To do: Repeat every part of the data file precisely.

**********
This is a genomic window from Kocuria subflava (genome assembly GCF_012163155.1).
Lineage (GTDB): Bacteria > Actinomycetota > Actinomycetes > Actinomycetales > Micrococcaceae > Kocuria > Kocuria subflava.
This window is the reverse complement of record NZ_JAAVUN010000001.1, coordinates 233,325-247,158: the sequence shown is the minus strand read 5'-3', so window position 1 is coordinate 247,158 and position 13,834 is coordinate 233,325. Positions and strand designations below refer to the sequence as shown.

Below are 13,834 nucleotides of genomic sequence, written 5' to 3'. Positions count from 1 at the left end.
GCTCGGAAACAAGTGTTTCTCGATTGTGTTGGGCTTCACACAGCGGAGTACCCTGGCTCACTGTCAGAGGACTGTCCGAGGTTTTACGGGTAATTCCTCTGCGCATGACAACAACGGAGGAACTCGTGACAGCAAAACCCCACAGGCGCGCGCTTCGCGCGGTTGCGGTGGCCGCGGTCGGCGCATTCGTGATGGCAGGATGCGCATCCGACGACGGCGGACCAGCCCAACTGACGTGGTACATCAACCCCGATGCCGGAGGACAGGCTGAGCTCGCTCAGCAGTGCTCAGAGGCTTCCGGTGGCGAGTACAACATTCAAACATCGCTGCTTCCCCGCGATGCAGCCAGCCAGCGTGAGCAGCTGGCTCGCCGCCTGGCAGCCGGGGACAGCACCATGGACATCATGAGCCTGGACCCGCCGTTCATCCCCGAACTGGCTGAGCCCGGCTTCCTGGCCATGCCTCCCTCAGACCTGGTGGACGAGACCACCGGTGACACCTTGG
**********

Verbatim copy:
This is a genomic window from Kocuria subflava (genome assembly GCF_012163155.1).
Lineage (GTDB): Bacteria > Actinomycetota > Actinomycetes > Actinomycetales > Micrococcaceae > Kocuria > Kocuria subflava.
This window is the reverse complement of record NZ_JAAVUN010000001.1, coordinates 233,325-247,158: the sequence shown is the minus strand read 5'-3', so window position 1 is coordinate 247,158 and position 13,834 is coordinate 233,325. Positions and strand designations below refer to the sequence as shown.

Below are 13,834 nucleotides of genomic sequence, written 5' to 3'. Positions count from 1 at the left end.
GCTCGGAAACAAGTGTTTCTCGATTGTGTTGGGCTTCACACAGCGGAGTACCCTGGCTCACTGTCAGAGGACTGTCCGAGGTTTTACGGGTAATTCCTCTGCGCATGACAACAACGGAGGAACTCGTGACAGCAAAACCCCACAGGCGCGCGCTTCGCGCGGTTGCGGTGGCCGCGGTCGGCGCATTCGTGATGGCAGGATGCGCATCCGACGACGGCGGACCAGCCCAACTGACGTGGTACATCAACCCCGATGCCGGAGGACAGGCTGAGCTCGCTCAGCAGTGCTCAGAGGCTTCCGGTGGCGAGTACAACATTCAAACATCGCTGCTTCCCCGCGATGCAGCCAGCCAGCGTGAGCAGCTGGCTCGCCGCCTGGCAGCCGGGGACAGCACCATGGACATCATGAGCCTGGACCCGCCGTTCATCCCCGAACTGGCTGAGCCCGGCTTCCTGGCCATGCCTCCCTCAGACCTGGTGGACGAGACCACCGGTGACACCTTGG